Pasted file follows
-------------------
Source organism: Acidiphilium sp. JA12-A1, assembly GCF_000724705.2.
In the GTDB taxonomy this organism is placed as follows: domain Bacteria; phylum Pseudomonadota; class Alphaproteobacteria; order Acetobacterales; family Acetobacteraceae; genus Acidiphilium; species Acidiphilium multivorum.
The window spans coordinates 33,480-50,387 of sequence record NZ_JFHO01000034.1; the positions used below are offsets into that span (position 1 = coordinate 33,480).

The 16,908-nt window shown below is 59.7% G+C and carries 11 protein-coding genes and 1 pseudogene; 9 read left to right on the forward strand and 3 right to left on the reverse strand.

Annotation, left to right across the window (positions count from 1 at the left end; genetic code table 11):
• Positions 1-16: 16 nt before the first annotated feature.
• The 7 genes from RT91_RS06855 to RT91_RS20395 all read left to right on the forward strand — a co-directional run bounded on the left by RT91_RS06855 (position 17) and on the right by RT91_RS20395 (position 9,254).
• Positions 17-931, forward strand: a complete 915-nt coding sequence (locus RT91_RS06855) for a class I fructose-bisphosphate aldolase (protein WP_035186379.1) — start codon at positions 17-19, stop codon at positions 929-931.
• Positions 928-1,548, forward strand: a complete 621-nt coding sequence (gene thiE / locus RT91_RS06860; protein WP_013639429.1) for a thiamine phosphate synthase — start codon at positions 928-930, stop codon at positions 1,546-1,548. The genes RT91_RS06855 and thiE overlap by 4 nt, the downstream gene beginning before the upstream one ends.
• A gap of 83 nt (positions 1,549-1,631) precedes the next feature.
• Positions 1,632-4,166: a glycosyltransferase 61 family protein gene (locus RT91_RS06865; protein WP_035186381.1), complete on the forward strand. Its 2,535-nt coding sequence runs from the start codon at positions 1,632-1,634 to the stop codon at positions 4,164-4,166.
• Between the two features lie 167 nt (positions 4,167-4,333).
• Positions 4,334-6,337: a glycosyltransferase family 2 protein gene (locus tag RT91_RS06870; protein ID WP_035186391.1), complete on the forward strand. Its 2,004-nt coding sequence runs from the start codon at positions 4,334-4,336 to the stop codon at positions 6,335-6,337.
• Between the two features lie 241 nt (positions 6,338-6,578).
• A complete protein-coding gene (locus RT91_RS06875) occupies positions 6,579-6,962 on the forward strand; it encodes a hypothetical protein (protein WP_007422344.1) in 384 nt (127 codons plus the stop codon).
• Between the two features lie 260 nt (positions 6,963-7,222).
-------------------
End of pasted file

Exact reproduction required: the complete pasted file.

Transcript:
Source organism: Acidiphilium sp. JA12-A1, assembly GCF_000724705.2.
In the GTDB taxonomy this organism is placed as follows: domain Bacteria; phylum Pseudomonadota; class Alphaproteobacteria; order Acetobacterales; family Acetobacteraceae; genus Acidiphilium; species Acidiphilium multivorum.
The window spans coordinates 33,480-50,387 of sequence record NZ_JFHO01000034.1; the positions used below are offsets into that span (position 1 = coordinate 33,480).

The 16,908-nt window shown below is 59.7% G+C and carries 11 protein-coding genes and 1 pseudogene; 9 read left to right on the forward strand and 3 right to left on the reverse strand.

Annotation, left to right across the window (positions count from 1 at the left end; genetic code table 11):
• Positions 1-16: 16 nt before the first annotated feature.
• The 7 genes from RT91_RS06855 to RT91_RS20395 all read left to right on the forward strand — a co-directional run bounded on the left by RT91_RS06855 (position 17) and on the right by RT91_RS20395 (position 9,254).
• Positions 17-931, forward strand: a complete 915-nt coding sequence (locus RT91_RS06855) for a class I fructose-bisphosphate aldolase (protein WP_035186379.1) — start codon at positions 17-19, stop codon at positions 929-931.
• Positions 928-1,548, forward strand: a complete 621-nt coding sequence (gene thiE / locus RT91_RS06860; protein WP_013639429.1) for a thiamine phosphate synthase — start codon at positions 928-930, stop codon at positions 1,546-1,548. The genes RT91_RS06855 and thiE overlap by 4 nt, the downstream gene beginning before the upstream one ends.
• A gap of 83 nt (positions 1,549-1,631) precedes the next feature.
• Positions 1,632-4,166: a glycosyltransferase 61 family protein gene (locus RT91_RS06865; protein WP_035186381.1), complete on the forward strand. Its 2,535-nt coding sequence runs from the start codon at positions 1,632-1,634 to the stop codon at positions 4,164-4,166.
• Between the two features lie 167 nt (positions 4,167-4,333).
• Positions 4,334-6,337: a glycosyltransferase family 2 protein gene (locus tag RT91_RS06870; protein ID WP_035186391.1), complete on the forward strand. Its 2,004-nt coding sequence runs from the start codon at positions 4,334-4,336 to the stop codon at positions 6,335-6,337.
• Between the two features lie 241 nt (positions 6,338-6,578).
• A complete protein-coding gene (locus RT91_RS06875) occupies positions 6,579-6,962 on the forward strand; it encodes a hypothetical protein (protein WP_007422344.1) in 384 nt (127 codons plus the stop codon).
• Between the two features lie 260 nt (positions 6,963-7,222).